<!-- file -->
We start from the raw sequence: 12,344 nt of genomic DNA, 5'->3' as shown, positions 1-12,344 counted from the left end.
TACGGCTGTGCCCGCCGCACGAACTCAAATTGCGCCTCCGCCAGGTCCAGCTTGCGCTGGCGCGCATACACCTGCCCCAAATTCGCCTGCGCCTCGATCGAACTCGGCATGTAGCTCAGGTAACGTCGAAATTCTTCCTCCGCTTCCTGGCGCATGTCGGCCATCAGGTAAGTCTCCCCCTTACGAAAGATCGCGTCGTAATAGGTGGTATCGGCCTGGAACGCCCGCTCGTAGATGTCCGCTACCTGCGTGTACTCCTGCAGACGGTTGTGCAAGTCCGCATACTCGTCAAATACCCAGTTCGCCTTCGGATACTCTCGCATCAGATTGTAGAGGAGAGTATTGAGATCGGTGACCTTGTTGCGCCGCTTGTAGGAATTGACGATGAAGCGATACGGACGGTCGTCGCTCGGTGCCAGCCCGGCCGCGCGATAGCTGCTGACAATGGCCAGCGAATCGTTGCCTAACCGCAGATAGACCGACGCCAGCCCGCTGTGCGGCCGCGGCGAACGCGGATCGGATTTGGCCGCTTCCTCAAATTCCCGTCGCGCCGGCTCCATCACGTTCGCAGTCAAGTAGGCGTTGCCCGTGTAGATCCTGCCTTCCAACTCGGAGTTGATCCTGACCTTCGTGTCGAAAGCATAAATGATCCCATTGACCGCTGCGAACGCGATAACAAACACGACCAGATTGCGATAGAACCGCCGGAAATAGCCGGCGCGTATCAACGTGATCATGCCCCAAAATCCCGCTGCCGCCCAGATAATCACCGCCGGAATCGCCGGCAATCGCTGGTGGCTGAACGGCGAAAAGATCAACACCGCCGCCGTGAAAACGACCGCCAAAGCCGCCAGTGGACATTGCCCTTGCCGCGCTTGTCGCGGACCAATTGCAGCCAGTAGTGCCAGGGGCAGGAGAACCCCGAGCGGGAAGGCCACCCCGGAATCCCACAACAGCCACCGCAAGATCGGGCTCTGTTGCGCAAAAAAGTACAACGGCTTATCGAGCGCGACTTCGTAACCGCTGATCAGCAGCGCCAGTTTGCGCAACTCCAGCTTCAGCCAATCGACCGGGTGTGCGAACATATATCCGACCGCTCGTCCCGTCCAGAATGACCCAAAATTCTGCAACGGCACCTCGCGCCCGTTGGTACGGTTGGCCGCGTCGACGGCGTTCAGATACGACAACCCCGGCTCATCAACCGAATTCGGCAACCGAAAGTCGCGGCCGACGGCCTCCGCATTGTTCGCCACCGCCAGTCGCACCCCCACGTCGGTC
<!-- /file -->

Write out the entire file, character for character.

We start from the raw sequence: 12,344 nt of genomic DNA, 5'->3' as shown, positions 1-12,344 counted from the left end.
TACGGCTGTGCCCGCCGCACGAACTCAAATTGCGCCTCCGCCAGGTCCAGCTTGCGCTGGCGCGCATACACCTGCCCCAAATTCGCCTGCGCCTCGATCGAACTCGGCATGTAGCTCAGGTAACGTCGAAATTCTTCCTCCGCTTCCTGGCGCATGTCGGCCATCAGGTAAGTCTCCCCCTTACGAAAGATCGCGTCGTAATAGGTGGTATCGGCCTGGAACGCCCGCTCGTAGATGTCCGCTACCTGCGTGTACTCCTGCAGACGGTTGTGCAAGTCCGCATACTCGTCAAATACCCAGTTCGCCTTCGGATACTCTCGCATCAGATTGTAGAGGAGAGTATTGAGATCGGTGACCTTGTTGCGCCGCTTGTAGGAATTGACGATGAAGCGATACGGACGGTCGTCGCTCGGTGCCAGCCCGGCCGCGCGATAGCTGCTGACAATGGCCAGCGAATCGTTGCCTAACCGCAGATAGACCGACGCCAGCCCGCTGTGCGGCCGCGGCGAACGCGGATCGGATTTGGCCGCTTCCTCAAATTCCCGTCGCGCCGGCTCCATCACGTTCGCAGTCAAGTAGGCGTTGCCCGTGTAGATCCTGCCTTCCAACTCGGAGTTGATCCTGACCTTCGTGTCGAAAGCATAAATGATCCCATTGACCGCTGCGAACGCGATAACAAACACGACCAGATTGCGATAGAACCGCCGGAAATAGCCGGCGCGTATCAACGTGATCATGCCCCAAAATCCCGCTGCCGCCCAGATAATCACCGCCGGAATCGCCGGCAATCGCTGGTGGCTGAACGGCGAAAAGATCAACACCGCCGCCGTGAAAACGACCGCCAAAGCCGCCAGTGGACATTGCCCTTGCCGCGCTTGTCGCGGACCAATTGCAGCCAGTAGTGCCAGGGGCAGGAGAACCCCGAGCGGGAAGGCCACCCCGGAATCCCACAACAGCCACCGCAAGATCGGGCTCTGTTGCGCAAAAAAGTACAACGGCTTATCGAGCGCGACTTCGTAACCGCTGATCAGCAGCGCCAGTTTGCGCAACTCCAGCTTCAGCCAATCGACCGGGTGTGCGAACATATATCCGACCGCTCGTCCCGTCCAGAATGACCCAAAATTCTGCAACGGCACCTCGCGCCCGTTGGTACGGTTGGCCGCGTCGACGGCGTTCAGATACGACAACCCCGGCTCATCAACCGAATTCGGCAACCGAAAGTCGCGGCCGACGGCCTCCGCATTGTTCGCCACCGCCAGTCGCACCCCCACGTCGGTC